In that chapter, they're very much rejecting things that are Japanese. JO: [T]hey were ashamed and also they're children. They still don't quite understand, but I think they don't want to be identified with anything that's Japanese. And of course right after Pearl Harbor was bombed, American families were just burning all of their Japanese things. There were bonfires in everyone's backyard. And so they come back and all they want to do—I think all any child wants to do is on some level is just really to fit back in.

They don't want to stand out, so they really try to downplay their Japanese-ness as much as they can, and yet they're still seen as being very foreign But they're determined never to be seen as the enemy again, which, I think, in some way means further rejection of their parents. But then when he tried to remember what that horrible, terrible thing might be, it would not come to him. So, I thought the book, if I were lucky, might be respectfully reviewed as a historical novel.

It was just all so very, very familiar. You just had a group that overnight becomes the enemy. And I think it brought up a lot of unpleasant memories for many of the older Japanese Americans. You have people being rounded up in secret and sent away to secret detention camps and Guantanamo. I think being a dangerous enemy alien is not that unlike being an enemy combatant. And there are just all these eerie parallels, and I always thought while writing the novel that this could never happen again, but it just seems like in so many ways we never learn from history I've been traveling the country for years and speaking to many young people about the camps, but a lot of them have not heard about the camps still.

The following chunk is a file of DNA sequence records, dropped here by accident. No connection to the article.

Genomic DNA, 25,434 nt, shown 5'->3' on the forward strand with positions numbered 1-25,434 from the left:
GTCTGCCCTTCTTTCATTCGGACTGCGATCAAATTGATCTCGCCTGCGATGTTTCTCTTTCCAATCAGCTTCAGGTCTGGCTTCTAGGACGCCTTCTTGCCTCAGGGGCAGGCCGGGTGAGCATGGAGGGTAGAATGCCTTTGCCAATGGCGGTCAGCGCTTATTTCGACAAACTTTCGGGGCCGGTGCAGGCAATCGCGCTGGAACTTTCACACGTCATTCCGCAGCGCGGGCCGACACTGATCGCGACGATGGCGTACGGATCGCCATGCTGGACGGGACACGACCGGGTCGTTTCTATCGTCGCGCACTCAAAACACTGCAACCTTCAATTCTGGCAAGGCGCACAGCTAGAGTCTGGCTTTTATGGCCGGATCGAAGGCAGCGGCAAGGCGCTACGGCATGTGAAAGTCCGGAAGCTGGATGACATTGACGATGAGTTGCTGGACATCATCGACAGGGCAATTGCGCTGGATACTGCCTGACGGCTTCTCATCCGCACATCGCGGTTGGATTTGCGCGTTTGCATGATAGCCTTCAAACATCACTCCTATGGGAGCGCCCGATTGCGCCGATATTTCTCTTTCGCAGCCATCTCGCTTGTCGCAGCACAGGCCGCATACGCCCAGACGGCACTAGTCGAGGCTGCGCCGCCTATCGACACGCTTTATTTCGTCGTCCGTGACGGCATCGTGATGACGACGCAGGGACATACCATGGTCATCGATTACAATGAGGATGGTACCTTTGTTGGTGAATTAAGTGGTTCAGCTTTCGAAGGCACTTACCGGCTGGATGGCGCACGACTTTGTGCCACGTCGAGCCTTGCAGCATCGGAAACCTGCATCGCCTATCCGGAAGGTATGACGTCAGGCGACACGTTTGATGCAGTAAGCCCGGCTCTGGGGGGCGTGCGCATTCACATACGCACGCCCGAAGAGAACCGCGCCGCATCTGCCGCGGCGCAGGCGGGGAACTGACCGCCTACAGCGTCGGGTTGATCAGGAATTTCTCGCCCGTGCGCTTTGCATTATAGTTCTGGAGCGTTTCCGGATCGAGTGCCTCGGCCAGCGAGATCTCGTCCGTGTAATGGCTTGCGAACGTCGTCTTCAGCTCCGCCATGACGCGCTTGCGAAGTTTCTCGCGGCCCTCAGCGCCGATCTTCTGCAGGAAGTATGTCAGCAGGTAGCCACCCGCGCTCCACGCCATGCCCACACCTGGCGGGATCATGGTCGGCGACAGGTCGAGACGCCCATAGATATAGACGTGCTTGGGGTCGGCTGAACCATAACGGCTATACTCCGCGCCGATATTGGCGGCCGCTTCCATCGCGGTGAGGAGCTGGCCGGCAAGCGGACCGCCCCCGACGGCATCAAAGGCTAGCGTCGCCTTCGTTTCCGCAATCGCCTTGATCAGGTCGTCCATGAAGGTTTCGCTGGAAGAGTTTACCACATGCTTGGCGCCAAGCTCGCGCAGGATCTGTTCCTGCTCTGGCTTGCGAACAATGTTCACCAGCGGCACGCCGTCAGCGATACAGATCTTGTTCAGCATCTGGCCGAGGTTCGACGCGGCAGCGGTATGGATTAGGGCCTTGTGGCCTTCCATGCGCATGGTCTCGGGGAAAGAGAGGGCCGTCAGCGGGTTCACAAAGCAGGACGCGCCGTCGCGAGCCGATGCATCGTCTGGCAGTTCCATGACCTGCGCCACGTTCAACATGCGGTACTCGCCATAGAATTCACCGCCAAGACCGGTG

I think it's not something that's included in most American history books, and so some of them are surprised It didn't really happen. JO: They did, and many reached out to Arab American, Muslim American groups, too, and I think it's very hard for Japanese Americans to speak up and assert themselves, especially Japanese Americans of that generation. My mother was sent away to the camps when she was ten and my grandfather like the father in the book was arrested by the FBI the day after Pearl Harbor was bombed and he spent several years in camps that were run by the Department of Justice for dangerous enemy aliens.

I'm Josephine Reed. What happens when your country considers you a national security threat and ships you and your family off to an internment camp for an unknown period of time? Based in part on the experiences of Julie's own family, the novel tells the story of a Japanese-American family forced to leave San Francisco after the start of World War Two. They are released after two years and allowed to return to San Francisco, but their homecoming is fraught with hardship and anxiety about their place in America.

When the Emperor Was Divine is a slender book--five short chapters--that tells a powerful story about a personal and historical tragedy. When i spoke with Julie, i asked her why she chose this topic for her first novel. I feel like the topic chose me. I feel like the book snuck up on me. I actually began the novel as a short story.

When the Emperor Was Divine Background

I wrote the first chapter of the book when I was a student at Columbia in workshop and up until then I had written only comedy and this was the first piece of serious fiction that I'd ever written and it seemed to come from nowhere, and so I wrote it just to get it out of my system and then I thought I would return to my real work, which was the writing of comedy. So I didn't know it was the first chapter of something that would grow to be much larger, but then I was just very compelled by this family, by their situation, by the emotions that I felt while writing about this topic.